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Active Member
Oct 2, 2013
SF Bay Area
If you want to learn how robots are programmed, then this video is a good introduction.
How robots are trained at a high level:
  1. Trained first in a virtual environment. Random movements with a reinforcement algorithm. The reinforcement algo rewards good actions and penalizes bad actions.
  2. Years of wall clock training time can be simulated in hours on the computer.
  3. After virtual environment the virtual training is applied to the real world and adjustments are made.
Apologizes: I feel there is a more appropriate existing thread for this, but I couldn't find it.
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This is the better clip, from 60 minutes over a year ago:

The problem with robots is basically that you can't just deploy thousands of them "to practice". Both cost and safety issues obviously.

I'm never going to sell my GOOGL, btw.
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Bot moving battery cell from "conveyor belt" to tray and takes walks around the office.
Notice 43 seconds into the video where the bot was first trained by human tele operation. The dudes with the vr goggles and gloves. 49 seconds we see human tele operation with stuff and shelves.

Elon pimping the Bot: Later this year the hands will have 22 degrees of freedom.

grok: This means the hand can move and rotate in 22 different ways, allowing for a high degree of dexterity and precision in its movements. Previous had 11 DoF. The increased DoF will enable the Bot to perform more complex tasks and handle objects more delicately.
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Narrow task robotics are better solved with an industry robot. Cheaper and faster by two orders of magnitudes. This is all smoke and mirrors. Try to disregard from the human form factor and judge the actual value produced.

its almost like the bot is still in development. This is not a sales video offering this capability. Its an update on a sample task being used to develop the way the bot is trained. Not every task is well suited to bolting a 1 ton kuka robot to a position for it to work on all day. I guess all R&D is 'smoke and mirrors' until a product is finally on sale?

edit: Oh you are the same guy spamming reddit with your insistence that the bot is useless. How depressing.
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I guess all R&D is 'smoke and mirrors' until a product is finally on sale?

The next decade I think is going to be really interesting in robots, the emergence of the robotics industry has been in the waiting for 10, 20 years without really emerging other than for pre-program behavior and stuff like that. And the main issue is, again, the Moravec paradox, how do we get those systems to understand how the world works and plan actions? And so we can do it for really specialized tasks. And the way Boston Dynamics [and everyone else] goes about it is basically with a lot of handcrafted dynamical models and careful planning in advance, which is very classical robotics with a lot of innovation, a little bit of perception, but it’s still not, they can’t build a domestic robot.

So until we have, again, world models, systems that can train themselves to understand how the world works, we’re not going to have significant progress in robotics. So a lot of the people working on robotic hardware at the moment are betting or banking on the fact that AI is going to make sufficient progress towards that.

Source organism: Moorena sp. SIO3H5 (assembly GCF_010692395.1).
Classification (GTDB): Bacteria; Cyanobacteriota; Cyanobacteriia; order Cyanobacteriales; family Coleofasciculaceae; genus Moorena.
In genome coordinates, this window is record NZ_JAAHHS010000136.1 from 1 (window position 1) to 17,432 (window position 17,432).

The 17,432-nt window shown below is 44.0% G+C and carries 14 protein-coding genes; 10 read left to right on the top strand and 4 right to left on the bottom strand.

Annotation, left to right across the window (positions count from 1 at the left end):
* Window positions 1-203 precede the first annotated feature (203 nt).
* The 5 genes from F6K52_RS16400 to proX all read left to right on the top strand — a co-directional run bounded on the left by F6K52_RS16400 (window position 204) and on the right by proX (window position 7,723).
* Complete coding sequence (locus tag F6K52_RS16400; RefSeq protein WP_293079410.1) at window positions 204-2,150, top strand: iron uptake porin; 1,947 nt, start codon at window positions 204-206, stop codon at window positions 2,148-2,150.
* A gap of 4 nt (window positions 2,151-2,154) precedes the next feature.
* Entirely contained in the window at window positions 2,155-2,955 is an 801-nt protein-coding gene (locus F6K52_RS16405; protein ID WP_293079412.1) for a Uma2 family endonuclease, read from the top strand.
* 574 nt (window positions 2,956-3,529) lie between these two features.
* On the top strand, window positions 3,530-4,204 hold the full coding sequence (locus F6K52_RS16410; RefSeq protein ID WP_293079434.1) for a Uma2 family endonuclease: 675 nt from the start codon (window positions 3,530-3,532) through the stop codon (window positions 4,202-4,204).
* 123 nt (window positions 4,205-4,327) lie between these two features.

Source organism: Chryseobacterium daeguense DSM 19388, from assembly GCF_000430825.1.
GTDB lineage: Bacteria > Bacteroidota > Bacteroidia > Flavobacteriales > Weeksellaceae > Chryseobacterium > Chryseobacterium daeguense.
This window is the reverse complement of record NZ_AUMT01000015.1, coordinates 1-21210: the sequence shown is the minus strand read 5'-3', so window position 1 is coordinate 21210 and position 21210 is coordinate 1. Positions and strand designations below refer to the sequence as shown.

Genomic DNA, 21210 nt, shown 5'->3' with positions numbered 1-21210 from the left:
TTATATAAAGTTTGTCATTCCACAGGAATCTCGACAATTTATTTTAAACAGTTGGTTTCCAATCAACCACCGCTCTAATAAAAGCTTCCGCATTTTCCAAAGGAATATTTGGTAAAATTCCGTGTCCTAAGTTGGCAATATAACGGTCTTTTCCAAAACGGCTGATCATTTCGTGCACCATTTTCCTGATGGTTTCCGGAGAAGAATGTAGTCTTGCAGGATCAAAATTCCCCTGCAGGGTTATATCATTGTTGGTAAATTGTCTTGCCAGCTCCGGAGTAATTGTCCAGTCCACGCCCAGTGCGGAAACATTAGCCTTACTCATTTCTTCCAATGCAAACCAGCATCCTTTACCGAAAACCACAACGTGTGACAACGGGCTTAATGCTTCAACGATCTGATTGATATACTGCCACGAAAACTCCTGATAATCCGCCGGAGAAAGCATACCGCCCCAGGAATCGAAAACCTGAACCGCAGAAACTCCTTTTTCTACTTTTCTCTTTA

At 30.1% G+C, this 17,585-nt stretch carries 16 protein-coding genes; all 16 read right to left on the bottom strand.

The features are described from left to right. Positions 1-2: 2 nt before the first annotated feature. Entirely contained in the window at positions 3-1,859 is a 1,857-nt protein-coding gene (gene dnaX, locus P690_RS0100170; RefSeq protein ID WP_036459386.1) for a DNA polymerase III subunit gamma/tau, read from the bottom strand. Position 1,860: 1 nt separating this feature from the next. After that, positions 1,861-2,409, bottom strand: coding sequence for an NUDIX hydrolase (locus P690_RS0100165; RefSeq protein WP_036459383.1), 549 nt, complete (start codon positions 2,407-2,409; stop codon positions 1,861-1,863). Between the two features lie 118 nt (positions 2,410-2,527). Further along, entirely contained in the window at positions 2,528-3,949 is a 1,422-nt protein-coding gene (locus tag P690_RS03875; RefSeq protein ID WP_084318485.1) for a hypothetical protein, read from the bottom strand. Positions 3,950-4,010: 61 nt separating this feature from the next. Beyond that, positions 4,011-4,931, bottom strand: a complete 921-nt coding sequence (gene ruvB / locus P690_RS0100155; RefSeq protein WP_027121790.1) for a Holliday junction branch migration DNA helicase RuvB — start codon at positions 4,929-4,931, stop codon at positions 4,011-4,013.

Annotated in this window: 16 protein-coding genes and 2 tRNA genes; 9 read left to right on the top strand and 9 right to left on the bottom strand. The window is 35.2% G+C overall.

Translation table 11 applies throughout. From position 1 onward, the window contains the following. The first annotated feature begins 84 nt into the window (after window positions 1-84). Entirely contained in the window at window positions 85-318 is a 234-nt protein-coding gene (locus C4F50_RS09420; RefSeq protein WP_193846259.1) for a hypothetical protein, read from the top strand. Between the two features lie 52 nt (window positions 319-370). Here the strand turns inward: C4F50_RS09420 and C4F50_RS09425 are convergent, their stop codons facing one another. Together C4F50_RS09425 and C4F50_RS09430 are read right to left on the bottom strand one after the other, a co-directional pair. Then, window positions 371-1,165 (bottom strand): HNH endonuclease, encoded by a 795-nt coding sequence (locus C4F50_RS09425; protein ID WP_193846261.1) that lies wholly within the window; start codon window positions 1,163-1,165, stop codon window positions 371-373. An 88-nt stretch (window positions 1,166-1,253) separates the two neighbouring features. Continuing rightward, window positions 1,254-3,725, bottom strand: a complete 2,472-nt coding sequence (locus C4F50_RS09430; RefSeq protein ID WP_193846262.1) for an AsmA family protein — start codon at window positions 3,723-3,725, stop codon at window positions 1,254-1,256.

There’s zero demonstration of hierarchical planning in AI where the various levels of representations that are necessary have been learned. We can do two level hierarchical planning when we designed the two levels. So for example, you have a dog-like robot, you want it to go from the living room to the kitchen. You can plan a path that avoids the obstacle, and then you can send this to a lower level planner that figures out how to move the legs to follow that trajectories. So that works, but that two level planning is designed by hand.
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Please explain the robots playing football 1 on 1 in those terms.
They are in a bounded game world where they play each other in a simple game with a clear reward.

They train vs each other in simulation in millions of games and then the result is put into physical robots.

With “real world” robotics you cant do reward based sim training really and you can’t deploy thousands of robots to play or figure out the optimal strategy for moving forward because they break themselves and stuff and are dangerous to people if they fall or whatever. So you need a person to control and/or supervise each robot.

It’s painfully slow and costly to train them for each specific task and to gather enough data.

With FSD Tesla has millions of labeled video clips, and still can’t drive unsupervised.

If we disregard safety for a moment, Steve Wozniak is credited with coining “the coffee test” as a real test for AGI.

The test is that A robot should be able to be put in front on any random house without prior knowledge of it and go inside and make a cup of coffee. The hierarchical planning needed for that single simple task is insane. But a human does it without hardly any effort. That’s Moravec’s paradox.
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$16K for bot , that is mostly worthless today, but lots of potential for the future > 3 years, in my opinion.
If I learned anything from buying FSD in 2019, it’s that you never buy anything based on what someone says it may be able to do later.

The hardware will be obsolete if we get to usefulness for these robots in 10-15 years.
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